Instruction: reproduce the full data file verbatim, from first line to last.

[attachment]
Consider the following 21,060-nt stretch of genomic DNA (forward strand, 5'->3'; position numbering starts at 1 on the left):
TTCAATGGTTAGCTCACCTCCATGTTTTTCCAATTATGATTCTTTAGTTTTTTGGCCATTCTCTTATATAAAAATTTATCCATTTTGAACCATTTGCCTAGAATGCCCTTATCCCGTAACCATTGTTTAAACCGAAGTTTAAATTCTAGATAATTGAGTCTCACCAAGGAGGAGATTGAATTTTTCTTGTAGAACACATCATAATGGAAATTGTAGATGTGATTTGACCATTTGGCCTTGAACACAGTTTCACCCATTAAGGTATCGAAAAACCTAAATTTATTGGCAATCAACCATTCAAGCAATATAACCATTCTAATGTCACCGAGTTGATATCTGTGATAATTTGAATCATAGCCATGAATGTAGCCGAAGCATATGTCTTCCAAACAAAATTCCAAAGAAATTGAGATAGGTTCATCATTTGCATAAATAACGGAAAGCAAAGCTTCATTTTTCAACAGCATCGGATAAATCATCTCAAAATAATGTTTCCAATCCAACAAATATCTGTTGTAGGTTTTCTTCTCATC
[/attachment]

Consider the following 21,060-nt stretch of genomic DNA (forward strand, 5'->3'; position numbering starts at 1 on the left):
TTCAATGGTTAGCTCACCTCCATGTTTTTCCAATTATGATTCTTTAGTTTTTTGGCCATTCTCTTATATAAAAATTTATCCATTTTGAACCATTTGCCTAGAATGCCCTTATCCCGTAACCATTGTTTAAACCGAAGTTTAAATTCTAGATAATTGAGTCTCACCAAGGAGGAGATTGAATTTTTCTTGTAGAACACATCATAATGGAAATTGTAGATGTGATTTGACCATTTGGCCTTGAACACAGTTTCACCCATTAAGGTATCGAAAAACCTAAATTTATTGGCAATCAACCATTCAAGCAATATAACCATTCTAATGTCACCGAGTTGATATCTGTGATAATTTGAATCATAGCCATGAATGTAGCCGAAGCATATGTCTTCCAAACAAAATTCCAAAGAAATTGAGATAGGTTCATCATTTGCATAAATAACGGAAAGCAAAGCTTCATTTTTCAACAGCATCGGATAAATCATCTCAAAATAATGTTTCCAATCCAACAAATATCTGTTGTAGGTTTTCTTCTCATC